Cone 6 kaolin porcelain verses ball clay porcelain.
Typical porcelains are made using clay (for workability), feldspar (for fired maturity) and silica (for structural integrity and glaze fit). These cone 6 test bars demonstrate the fired color difference between using kaolin (top) and ball clay (bottom). The top one employs #6 Tile super plastic kaolin, but even with this it still needs a 3% bentonite addition for plasticity. The bottom one uses Old Hickory #5 and M23, these are very clean ball clays but still nowhere near the whiteness of kaolins. Plus, 1% bentonite was still needed to get adequate plasticity for throwing. Which is better? For workability and drying, the bottom one is much better. For fired appearance, the top one.
Water-logging happens when a clay is underfired
The cone 6 glaze is well developed, it is not crazed. But the clay underneath is not developed, not vitreous. This crack happened when the mug was bumped (because of poor strength). It is barely visible. When the mug is filled with water, this happens. How fast? This picture was taken about 5 seconds later. If this was crazing, and this piece was in actual use, the clay would gradually become completely water logged. Then one day someone would put it in the microwave! Boom.
A red fireclay from cone 7 (bottom) to cone 10 and 10R
Notice how much the color changes as the clay fires to greater maturity. This is Plainsman FireRed.
A terra cotta body fired from cone 06 (bottom) to 4
Terra cotta bodies are more volatile, maturing more rapidly over a narrower range than others. These bars are fired (bottom to top) at cone 06, 04, 03, 02, 2 and 4. This is Plainsman BGP.
A sculpture body fired from cone 1 (bottom) to 11 and 10R (top)
Color, density, size and hardness all change as the firing temperature progresses. The color, for example, persists in zones, then changes suddenly. Notice that the colour of the grog particles contrasts more as the temperature increases. This body is completely vitrified at cone 10 and the grog is important for fired stability.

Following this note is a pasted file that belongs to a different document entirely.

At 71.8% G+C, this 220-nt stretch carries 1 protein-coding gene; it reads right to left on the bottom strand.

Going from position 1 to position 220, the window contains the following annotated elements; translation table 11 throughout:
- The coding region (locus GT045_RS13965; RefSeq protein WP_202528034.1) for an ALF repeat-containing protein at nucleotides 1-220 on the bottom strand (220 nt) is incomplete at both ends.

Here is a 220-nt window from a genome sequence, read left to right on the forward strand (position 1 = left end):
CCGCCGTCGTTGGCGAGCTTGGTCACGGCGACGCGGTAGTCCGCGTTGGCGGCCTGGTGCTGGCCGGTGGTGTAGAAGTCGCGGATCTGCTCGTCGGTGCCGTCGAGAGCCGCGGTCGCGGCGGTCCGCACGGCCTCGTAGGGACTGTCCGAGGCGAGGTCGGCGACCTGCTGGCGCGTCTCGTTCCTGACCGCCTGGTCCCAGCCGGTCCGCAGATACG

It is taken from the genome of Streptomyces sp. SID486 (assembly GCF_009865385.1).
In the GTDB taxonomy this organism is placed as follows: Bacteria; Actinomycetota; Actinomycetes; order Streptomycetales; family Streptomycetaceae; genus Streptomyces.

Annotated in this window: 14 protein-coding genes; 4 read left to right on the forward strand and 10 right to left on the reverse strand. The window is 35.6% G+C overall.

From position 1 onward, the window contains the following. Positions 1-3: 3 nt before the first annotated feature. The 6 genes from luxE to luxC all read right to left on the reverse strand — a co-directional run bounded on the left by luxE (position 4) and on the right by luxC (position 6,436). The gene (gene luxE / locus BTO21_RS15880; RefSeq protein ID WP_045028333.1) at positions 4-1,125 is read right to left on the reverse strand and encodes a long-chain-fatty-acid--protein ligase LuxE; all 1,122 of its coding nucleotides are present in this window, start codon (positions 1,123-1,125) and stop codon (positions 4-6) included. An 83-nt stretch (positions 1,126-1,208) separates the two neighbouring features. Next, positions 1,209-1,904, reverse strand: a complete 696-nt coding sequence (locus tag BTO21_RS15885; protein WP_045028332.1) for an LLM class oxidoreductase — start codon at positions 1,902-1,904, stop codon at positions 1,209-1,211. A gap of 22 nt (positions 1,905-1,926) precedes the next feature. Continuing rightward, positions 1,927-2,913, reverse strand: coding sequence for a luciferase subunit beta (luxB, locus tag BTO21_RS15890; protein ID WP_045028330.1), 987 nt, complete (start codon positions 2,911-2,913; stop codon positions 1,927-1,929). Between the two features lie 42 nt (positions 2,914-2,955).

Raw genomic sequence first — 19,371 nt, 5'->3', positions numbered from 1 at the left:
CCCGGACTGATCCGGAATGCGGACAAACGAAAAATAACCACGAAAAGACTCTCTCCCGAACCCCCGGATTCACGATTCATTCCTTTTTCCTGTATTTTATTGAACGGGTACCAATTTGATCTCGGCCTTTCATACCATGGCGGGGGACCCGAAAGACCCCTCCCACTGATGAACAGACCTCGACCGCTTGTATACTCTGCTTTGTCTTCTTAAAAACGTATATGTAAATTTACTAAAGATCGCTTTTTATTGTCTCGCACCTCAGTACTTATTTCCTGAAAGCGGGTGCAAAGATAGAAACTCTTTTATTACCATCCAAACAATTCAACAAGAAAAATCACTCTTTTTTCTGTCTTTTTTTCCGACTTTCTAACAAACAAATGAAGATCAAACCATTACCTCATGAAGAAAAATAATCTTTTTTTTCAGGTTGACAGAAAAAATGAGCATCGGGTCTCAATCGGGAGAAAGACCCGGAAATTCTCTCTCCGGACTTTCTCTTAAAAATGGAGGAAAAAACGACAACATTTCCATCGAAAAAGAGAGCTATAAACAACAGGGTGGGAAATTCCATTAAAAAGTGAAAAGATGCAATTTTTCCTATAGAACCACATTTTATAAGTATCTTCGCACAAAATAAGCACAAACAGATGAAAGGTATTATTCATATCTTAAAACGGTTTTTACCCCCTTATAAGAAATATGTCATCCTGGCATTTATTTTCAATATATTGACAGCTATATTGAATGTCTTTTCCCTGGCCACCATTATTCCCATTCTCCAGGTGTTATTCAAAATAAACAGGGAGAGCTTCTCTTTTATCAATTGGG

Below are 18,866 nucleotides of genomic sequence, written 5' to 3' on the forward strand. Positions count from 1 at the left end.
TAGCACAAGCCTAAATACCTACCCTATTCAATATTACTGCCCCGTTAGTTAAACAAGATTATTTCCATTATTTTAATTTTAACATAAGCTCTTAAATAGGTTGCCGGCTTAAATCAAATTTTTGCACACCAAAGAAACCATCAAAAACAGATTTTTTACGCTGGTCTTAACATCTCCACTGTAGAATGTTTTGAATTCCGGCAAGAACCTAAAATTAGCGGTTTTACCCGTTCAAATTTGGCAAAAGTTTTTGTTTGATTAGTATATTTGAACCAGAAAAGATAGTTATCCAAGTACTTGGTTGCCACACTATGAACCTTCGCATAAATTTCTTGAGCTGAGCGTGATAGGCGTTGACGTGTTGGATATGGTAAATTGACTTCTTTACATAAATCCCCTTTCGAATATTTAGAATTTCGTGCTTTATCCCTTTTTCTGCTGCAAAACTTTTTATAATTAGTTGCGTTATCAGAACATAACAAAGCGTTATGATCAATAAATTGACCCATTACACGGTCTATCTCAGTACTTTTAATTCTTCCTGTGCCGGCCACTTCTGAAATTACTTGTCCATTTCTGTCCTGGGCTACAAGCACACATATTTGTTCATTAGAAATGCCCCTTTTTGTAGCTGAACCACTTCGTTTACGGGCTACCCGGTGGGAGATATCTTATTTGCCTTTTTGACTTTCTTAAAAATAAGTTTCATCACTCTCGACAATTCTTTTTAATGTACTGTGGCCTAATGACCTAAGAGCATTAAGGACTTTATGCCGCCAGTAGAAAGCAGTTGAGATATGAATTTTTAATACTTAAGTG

Particle size and LOI determine behaviour of over-fired bodies
These are four terra cotta body disks that have been fired to cone 10 reduction. The fluxing action of the iron has assisted to take them well along in melting. Notice that one is hardly bubbling at all, it is Redart clay that has been ground to 200 mesh (the lower right one is a body mix of 200 mesh materials also containing it). The upper left one is bubbling alot more. Why? Not just because it is melted more (in fact, the one on the lower left is the most melted). It is a body made from clays that have been ground to 42 mesh. Among the particles are larger ones that generate gases as they decompose. Yes, the particles in the others do the same, but their smaller size enables earlier decomposition and expulsion of smaller gas amounts distributed at many more vents. Some bodies cannot be fired to a point of zero porosity, they will bubble before they get there.
What happens when a terra cotta body is fired to cone 6
It may not melt, but will certainly warp and blister/bloat. If there is inadequate kiln wash it will stick to the kiln shelf.
Gradient bars show the degree of vitrification of a clay
These are the fronts and backs of dust-pressed bars. After final drying the width at each line is carefully recorded. They are fired horizontally in a furnace able to reproduce linear thermal gradients along the length of the bar. Thermocouples monitor the temperatures along the bar, so the temperature reached at each line is known. After firing the widths are re-measured, this produces a graph of fired shrinkage vs. temperature. Clays can be visually inspected side-by-side and differences or changes in maturity are immediately obvious.